Jennifer has had a long day. Before our photo shoot she was up at dawn to begin rehearsals for her upcoming world tour to promote her latest album and after she leaves me, she has to go back and dance, dance, dance. “I think the world is fascinated with Latin culture because we have a certain passion that just doesn’t exist in other cultures,” Jennifer says. “It has to do with the beat and the rhythm inside of us; it’s just different than anywhere else in the world. When people hear our music, they hear the soundtrack of who we are and it just fills me in a way that no other music does.”
Asking Jennifer López to comment on the state of our planet gets her chatting a little bit more than I’ve ever heard her say before. “The world right now makes me very nervous,” she says nervously. “I don’t like to talk much about politics because I always feel that when celebrities start talking about politics it gets very weird, but you know, just like anybody else, any other person who has a family that they love, you’re like ‘Oh, my God, what’s going on here?’ I don’t know when all of this is going to stop and when are things going to change and are we going to look back on this period in time and be like ‘God, we really messed up?’ I just don’t want that to happen, but it feels like it’s happening right now.”
I then ask Jennifer the one question everyone keeps asking her: where’s the baby? “Yeah, that would be nice,” she says wistfully. “That would be nice for sure. I feel that will happen naturally when it does.”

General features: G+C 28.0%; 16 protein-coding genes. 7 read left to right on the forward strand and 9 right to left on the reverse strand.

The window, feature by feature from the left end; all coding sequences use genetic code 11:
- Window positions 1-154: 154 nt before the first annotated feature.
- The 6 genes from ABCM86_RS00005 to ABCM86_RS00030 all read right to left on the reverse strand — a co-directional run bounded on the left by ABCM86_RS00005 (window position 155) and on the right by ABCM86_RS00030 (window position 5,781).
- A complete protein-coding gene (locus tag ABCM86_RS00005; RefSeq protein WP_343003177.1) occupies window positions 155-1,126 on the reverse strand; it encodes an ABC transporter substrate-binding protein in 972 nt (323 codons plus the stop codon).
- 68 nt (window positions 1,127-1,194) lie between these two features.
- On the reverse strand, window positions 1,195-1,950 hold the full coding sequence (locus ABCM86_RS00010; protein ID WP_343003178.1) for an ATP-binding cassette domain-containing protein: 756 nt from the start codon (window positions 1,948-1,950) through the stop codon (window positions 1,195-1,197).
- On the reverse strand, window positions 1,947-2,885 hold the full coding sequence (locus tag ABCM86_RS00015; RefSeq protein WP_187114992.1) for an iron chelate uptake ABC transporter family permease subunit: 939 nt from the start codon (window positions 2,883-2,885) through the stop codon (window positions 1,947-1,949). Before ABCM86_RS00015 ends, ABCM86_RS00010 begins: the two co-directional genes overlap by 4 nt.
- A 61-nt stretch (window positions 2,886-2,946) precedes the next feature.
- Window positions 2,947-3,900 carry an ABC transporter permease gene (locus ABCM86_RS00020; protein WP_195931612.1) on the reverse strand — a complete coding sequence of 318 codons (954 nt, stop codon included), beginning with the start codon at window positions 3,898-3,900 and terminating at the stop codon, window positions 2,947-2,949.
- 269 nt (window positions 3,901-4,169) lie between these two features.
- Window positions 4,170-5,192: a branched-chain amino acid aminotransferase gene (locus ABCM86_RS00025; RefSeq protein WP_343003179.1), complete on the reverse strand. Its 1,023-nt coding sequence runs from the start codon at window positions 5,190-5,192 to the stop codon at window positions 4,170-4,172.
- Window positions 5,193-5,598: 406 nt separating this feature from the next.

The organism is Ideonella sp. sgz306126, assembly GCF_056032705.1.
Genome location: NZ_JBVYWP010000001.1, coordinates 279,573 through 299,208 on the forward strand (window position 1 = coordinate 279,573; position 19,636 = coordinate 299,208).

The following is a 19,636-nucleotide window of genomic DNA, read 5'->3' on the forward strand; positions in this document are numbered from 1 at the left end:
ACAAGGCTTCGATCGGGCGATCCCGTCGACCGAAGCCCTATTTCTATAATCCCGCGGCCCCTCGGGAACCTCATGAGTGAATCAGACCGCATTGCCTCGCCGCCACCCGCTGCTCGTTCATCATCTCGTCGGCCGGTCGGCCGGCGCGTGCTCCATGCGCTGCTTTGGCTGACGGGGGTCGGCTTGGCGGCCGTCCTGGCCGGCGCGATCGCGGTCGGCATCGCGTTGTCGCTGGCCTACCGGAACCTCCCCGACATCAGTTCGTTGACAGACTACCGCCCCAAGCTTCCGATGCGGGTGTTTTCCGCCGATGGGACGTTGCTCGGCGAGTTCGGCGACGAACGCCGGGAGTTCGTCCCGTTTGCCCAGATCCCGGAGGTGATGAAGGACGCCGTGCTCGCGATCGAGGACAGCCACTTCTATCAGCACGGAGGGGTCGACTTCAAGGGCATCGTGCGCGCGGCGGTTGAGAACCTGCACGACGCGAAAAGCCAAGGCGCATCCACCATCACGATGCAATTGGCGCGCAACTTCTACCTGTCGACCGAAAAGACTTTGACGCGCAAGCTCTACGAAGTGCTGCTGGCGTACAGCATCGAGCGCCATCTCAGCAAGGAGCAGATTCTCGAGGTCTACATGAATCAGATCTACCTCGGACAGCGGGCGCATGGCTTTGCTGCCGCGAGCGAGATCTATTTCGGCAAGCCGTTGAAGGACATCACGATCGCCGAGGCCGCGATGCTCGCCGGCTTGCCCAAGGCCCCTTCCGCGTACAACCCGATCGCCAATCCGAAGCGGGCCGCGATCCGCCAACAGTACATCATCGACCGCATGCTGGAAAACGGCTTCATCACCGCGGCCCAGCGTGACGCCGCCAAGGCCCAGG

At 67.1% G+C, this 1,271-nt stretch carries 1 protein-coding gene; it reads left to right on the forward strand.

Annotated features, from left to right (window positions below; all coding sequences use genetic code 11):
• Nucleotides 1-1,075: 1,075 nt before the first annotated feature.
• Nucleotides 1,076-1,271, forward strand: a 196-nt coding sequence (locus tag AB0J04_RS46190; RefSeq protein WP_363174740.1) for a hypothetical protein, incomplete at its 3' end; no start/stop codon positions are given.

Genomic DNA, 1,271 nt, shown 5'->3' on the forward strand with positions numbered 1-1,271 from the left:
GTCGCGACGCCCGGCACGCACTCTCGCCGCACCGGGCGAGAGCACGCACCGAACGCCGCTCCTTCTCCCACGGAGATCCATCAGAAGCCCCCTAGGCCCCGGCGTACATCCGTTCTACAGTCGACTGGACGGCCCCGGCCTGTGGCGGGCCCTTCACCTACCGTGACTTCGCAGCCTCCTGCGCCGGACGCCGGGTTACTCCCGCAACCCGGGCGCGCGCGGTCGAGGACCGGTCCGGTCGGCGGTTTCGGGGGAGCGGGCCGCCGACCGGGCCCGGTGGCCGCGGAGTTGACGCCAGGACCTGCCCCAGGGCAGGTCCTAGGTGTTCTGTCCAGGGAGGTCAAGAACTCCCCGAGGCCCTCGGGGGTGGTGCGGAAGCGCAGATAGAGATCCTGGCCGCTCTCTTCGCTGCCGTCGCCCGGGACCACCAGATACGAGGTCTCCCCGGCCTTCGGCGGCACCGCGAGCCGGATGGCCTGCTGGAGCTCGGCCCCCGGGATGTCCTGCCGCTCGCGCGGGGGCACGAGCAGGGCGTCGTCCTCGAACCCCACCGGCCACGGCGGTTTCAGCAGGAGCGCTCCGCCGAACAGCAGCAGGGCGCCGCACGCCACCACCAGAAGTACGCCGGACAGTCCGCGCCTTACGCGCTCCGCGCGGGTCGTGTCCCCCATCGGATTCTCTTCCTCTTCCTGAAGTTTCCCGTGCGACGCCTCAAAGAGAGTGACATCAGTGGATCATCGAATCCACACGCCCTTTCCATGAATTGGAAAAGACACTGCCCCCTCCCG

As I keep staring at her, genuinely intrigued by the otherworldly perfection that is her face, I again touch upon the notion that Jennifer López, the cultural and iconic figure, matters to Hispanics. I mean, if you live in Uganda or China, Jennifer may very well be the only Hispanic person you know. “It’s harder for us [Hispanics],” Jennifer says. “It definitely is. I do realize that I do represent a whole culture. That’s why I’m more happy now because I’m more conscious of the choices I make.”
As for being a role model to millions of young women, Jennifer is direct. “Don’t expect anybody to hand you anything. We have to work for everything in this life,” she says emphatically. “It’s one thing to sit back and say ‘There’s not this and there’s not that for us’. If I would’ve said that, I wouldn’t have gotten to where I’ve gotten. Because it’s true, a lot of those things are true. But be creative; do it yourself. Make it happen; write it, go to school. We need writers. My company, Nuyorican Productions, is all about that. We want to employ Latino actors, we want to employ Latino directors, we want to hire writers who know that world as a Latino writer; that’s important to me and that’s important to my husband, too.”
“I read something in the Bible, because I read the Bible a lot, and it has to do with perseverance,” Jennifer says, surprising me for the first time. “I don’t remember everything in the Bible but this quote said, ‘Be happy for your trials because with your trials your faith is tested and when your faith is tested you gain perseverance and when your perseverance is perfect you lack nothing.’ And that is the thing: just keep going. That’s what I would say to everybody, that’s what it’s about. You just keep going.”
Jennifer López leaves the room quietly. I can’t make everyone like her–any star this big has plenty of detractors–but she matters, folks. And don’t forget: she’s ours.